Analyses a field trial using the Linear Variance Neighbour model (D.B. Baird).
|Controls printed output (
||Indicates which version of the LV model to use (
||Number between 0 and 1 which defines the value for the variance parameter λ (if
||Specifies which estimator of residual variance to use to calculate the sed’s of treatment effects (
||Defines the precision to which the variance parameter λ should be estimated; default 0.01|
||Y-values (usually plot yields) row by row|
||Treatment factor for each y-variate|
||Block factor, defining groups of plots to be de-trended independently|
||Unit-within-block factor, defining the order of plots within each block|
||Saves the estimated treatment effects from each analysis|
||Saves the estimated standard errors of differences between treatments|
||Saves the estimated white noise component|
||Saves the estimated trend component|
||Saves the estimated variance components: the tuning parameter λ, and either the variance of the random walk innovations (λ<0.9) or the white noise variance (λ≥0.9)|
LVARMODEL analyses a field trial, whose plots are in lines of equal length, using the Linear Variance (LV) Neighbour analysis (Williams 1986). The LV model is equivalent to the extended First Difference model of Besag & Kempton (1986). The model allows for local trends within a row, and the analysis attempts to remove these trends by using a form of smoothing. In the full LV model, the degree of smoothing is estimated from the data; alternatively the reduced model, corresponding to the ordinary First Difference (FD) model of Besag & Kempton (1986), applies a full linear de-trending to the data.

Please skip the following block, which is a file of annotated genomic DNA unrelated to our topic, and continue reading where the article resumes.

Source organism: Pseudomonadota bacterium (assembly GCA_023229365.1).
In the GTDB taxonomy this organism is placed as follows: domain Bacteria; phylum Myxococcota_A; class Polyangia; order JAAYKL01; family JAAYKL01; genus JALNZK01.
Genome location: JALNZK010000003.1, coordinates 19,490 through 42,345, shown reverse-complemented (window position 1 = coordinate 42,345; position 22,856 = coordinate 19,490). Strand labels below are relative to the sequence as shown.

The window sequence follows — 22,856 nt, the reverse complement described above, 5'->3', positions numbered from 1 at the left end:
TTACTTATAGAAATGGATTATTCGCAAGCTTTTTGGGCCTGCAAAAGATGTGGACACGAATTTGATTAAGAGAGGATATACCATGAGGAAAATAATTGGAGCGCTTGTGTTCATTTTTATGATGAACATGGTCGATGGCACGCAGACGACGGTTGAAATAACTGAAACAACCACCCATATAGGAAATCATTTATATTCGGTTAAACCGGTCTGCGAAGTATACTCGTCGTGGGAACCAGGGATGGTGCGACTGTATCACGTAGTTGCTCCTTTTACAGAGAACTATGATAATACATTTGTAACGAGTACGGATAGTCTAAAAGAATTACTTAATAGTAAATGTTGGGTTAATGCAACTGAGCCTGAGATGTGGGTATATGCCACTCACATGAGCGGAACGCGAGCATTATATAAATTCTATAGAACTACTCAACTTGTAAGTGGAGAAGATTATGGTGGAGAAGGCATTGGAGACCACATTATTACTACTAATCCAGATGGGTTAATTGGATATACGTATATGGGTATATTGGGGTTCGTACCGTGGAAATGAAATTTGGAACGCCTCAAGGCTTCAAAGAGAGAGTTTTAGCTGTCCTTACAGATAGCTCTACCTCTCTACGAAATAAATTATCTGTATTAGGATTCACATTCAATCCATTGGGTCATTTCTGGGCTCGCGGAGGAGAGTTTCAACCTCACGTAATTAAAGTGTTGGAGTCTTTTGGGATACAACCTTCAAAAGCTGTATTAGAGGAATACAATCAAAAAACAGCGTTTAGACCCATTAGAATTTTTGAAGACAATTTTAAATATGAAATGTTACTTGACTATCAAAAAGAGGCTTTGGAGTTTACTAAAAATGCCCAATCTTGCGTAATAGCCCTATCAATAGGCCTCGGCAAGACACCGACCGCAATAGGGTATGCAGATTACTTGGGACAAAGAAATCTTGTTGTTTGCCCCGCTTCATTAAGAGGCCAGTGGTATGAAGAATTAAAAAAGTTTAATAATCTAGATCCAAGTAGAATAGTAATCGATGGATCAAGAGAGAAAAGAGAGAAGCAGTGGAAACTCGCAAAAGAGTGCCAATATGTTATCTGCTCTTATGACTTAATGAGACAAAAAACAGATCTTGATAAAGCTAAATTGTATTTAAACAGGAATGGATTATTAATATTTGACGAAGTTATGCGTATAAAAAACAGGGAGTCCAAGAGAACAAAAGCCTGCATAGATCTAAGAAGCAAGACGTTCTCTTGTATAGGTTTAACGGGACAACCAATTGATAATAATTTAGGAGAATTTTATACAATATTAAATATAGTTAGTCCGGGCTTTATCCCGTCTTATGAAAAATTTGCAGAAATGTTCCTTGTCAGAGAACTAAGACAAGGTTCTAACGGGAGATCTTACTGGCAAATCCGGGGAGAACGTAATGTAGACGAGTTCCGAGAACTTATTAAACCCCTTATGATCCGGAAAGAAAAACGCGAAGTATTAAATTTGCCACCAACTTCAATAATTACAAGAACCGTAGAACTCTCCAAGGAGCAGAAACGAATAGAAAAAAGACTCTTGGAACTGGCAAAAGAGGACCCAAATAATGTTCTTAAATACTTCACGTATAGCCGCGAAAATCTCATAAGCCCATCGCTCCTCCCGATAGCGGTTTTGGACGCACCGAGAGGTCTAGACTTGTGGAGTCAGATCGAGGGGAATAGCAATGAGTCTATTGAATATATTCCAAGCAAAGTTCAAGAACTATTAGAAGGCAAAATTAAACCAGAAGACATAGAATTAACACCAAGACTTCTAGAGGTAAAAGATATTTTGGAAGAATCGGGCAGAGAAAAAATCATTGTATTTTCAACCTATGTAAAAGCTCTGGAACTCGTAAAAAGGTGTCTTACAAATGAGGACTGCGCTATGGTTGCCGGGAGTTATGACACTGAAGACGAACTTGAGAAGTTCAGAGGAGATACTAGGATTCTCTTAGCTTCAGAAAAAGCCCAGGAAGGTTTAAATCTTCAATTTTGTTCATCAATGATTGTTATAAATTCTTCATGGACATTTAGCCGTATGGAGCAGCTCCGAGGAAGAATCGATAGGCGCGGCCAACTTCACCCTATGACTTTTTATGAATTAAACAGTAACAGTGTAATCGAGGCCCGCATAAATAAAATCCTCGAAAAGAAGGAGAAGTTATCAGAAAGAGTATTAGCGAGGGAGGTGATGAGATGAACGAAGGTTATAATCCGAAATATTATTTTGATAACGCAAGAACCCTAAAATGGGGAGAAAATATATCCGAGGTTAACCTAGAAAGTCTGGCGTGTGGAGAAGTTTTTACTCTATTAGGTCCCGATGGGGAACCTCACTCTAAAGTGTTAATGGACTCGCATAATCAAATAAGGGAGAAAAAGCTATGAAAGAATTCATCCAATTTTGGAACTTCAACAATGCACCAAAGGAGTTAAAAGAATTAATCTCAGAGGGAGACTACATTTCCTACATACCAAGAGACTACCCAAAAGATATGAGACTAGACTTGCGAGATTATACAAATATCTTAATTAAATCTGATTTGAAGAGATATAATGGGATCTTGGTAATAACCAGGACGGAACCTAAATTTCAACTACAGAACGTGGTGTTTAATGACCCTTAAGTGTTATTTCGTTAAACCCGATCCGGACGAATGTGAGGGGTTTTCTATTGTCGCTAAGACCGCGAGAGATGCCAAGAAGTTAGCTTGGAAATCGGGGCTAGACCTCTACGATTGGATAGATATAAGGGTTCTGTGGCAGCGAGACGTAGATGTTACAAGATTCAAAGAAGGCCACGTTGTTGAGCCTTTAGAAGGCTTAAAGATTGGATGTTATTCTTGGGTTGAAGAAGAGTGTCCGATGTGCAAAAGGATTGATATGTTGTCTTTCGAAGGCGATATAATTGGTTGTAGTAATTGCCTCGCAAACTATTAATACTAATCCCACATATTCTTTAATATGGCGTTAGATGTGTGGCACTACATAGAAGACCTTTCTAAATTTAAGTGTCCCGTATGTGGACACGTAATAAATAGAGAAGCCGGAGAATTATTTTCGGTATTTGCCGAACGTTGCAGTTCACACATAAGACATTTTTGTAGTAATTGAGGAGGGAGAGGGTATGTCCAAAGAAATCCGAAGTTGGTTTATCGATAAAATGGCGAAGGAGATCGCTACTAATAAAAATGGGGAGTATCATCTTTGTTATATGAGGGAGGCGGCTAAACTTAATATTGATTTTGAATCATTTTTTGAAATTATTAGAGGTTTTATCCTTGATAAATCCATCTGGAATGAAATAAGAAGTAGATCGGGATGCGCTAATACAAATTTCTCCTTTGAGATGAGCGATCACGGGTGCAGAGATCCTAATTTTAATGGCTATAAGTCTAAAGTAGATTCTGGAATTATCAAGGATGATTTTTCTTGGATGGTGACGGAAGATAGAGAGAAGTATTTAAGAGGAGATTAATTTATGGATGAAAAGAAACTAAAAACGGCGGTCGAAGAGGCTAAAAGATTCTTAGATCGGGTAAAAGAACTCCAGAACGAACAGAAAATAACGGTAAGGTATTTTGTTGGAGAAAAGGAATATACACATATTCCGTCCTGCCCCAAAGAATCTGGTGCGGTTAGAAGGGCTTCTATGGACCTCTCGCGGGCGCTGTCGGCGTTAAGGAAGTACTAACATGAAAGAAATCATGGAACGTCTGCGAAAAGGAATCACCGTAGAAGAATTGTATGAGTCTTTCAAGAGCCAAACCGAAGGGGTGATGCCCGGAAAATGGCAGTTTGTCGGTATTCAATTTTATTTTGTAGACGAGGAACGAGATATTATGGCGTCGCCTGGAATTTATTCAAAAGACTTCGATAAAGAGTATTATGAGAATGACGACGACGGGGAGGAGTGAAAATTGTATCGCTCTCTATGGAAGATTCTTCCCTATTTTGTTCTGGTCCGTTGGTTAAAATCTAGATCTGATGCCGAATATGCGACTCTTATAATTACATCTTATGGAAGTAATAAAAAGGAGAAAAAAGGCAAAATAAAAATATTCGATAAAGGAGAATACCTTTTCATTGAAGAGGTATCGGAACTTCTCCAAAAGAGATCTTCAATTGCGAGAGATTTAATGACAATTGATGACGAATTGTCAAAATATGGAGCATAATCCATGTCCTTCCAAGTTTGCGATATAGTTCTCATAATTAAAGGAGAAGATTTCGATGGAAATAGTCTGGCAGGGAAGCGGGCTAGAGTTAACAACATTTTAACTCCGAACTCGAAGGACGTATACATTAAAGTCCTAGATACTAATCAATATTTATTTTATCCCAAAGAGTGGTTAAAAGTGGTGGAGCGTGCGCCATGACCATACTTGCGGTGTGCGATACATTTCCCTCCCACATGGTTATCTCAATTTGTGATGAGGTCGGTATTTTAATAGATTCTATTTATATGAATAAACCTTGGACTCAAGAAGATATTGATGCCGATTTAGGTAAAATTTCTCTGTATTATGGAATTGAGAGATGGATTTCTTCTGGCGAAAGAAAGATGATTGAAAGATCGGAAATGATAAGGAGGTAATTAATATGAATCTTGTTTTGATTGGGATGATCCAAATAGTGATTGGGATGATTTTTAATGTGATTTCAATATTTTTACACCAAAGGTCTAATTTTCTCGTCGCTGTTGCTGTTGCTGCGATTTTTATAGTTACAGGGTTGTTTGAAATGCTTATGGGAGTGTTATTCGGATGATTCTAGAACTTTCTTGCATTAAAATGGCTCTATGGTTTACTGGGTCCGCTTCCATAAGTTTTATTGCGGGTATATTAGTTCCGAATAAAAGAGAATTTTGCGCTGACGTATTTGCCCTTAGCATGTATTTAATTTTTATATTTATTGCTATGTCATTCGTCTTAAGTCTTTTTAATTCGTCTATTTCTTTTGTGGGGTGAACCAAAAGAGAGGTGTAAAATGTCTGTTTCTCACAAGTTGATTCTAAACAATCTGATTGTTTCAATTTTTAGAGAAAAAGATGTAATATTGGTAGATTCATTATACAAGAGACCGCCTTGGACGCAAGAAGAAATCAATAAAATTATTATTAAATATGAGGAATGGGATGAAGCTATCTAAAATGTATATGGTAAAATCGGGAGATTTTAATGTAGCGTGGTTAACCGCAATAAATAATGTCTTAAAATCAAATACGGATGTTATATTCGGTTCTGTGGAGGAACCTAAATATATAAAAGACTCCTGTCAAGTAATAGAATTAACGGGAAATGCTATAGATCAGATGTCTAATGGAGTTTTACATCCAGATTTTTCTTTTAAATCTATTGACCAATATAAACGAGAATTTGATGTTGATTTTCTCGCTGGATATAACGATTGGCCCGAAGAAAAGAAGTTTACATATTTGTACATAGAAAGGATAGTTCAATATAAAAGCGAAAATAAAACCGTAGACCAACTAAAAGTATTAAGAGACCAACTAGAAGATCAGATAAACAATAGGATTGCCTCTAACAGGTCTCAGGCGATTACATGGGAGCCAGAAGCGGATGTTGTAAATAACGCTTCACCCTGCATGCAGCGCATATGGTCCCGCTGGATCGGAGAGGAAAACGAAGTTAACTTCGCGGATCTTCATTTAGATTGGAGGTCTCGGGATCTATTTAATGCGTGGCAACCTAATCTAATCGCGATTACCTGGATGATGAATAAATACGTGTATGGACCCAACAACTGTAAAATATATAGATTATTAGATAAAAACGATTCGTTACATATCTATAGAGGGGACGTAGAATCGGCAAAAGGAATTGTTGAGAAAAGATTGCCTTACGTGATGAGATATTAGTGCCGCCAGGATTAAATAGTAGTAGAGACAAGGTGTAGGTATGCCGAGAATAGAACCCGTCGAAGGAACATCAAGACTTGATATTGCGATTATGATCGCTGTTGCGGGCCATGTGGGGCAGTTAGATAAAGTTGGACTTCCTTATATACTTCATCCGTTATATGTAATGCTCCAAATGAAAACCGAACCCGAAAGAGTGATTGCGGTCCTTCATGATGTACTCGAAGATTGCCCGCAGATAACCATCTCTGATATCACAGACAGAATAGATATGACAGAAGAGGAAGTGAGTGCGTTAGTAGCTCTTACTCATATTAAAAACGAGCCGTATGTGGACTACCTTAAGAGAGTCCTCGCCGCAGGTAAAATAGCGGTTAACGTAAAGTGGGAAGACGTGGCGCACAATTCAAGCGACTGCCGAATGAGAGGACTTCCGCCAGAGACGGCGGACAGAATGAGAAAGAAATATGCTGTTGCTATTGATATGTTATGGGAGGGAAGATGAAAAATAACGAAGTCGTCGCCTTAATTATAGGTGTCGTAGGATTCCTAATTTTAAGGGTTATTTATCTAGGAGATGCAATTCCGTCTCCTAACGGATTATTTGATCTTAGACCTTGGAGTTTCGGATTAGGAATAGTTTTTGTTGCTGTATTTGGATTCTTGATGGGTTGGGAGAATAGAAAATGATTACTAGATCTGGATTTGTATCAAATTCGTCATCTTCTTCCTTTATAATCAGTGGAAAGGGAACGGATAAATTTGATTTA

The LV model specifies the data as the sum of three components: the treatment effects, a trend component which is a random walk process, and a residual white noise component. The full Linear Variance plus Incomplete Block model of Williams (1986) has an additional random component for incomplete blocks, These can be fitted as a fixed effect, by treating each block as a separate line of plots.
The variable to be analysed (normally a plot yield) is specified in a variate, using the
Y parameter. The factor defining the treatments on the plots is specified using the
TREATMENTS parameter. The
BLOCKS parameter specifies the block factor, defining the groups of plots that are to be de-trended separately, and the
UNITS parameter specifies the units-within-blocks factor defining the order of the plots within each block. For example, if the plots are on a rectangular grid and trends are to be removed along rows, the
UNITS factors would be the row and column factors, respectively. If
UNITS are not set, the plots are assumed to be in a single line (and specified sequentially down the line). The procedure can handle missing values in the y-variate but not in the
The other parameters allow information to be saved from the analysis:
EFFECTS for the table of estimated treatment effects;
SED for the standard errors of differences between treatments effects (in either a matrix or a symmetric matrix);
WNOISE for the estimated white noise (in a variate);
TREND for trend component (in a variate); and
COMPONENTS for the two variance parameters. The first variance component is the parameter λ. For λ<0.9 the second component is the variance of the innovations in the random walk. If λ≥0.9 the second component saved is the variance of the white noise component, as the random walk component disappears in the limit as λ tends to one.
Printed output is controlled by the
data – y-values and treatments in a tabular form;
effects estimated treatment effects;
sed standard errors of differences of effects;
variance estimates of λ and the white noise variance; and
residuals trend and white noise components.
METHOD option controls the form of LV model to be fitted. By default setting of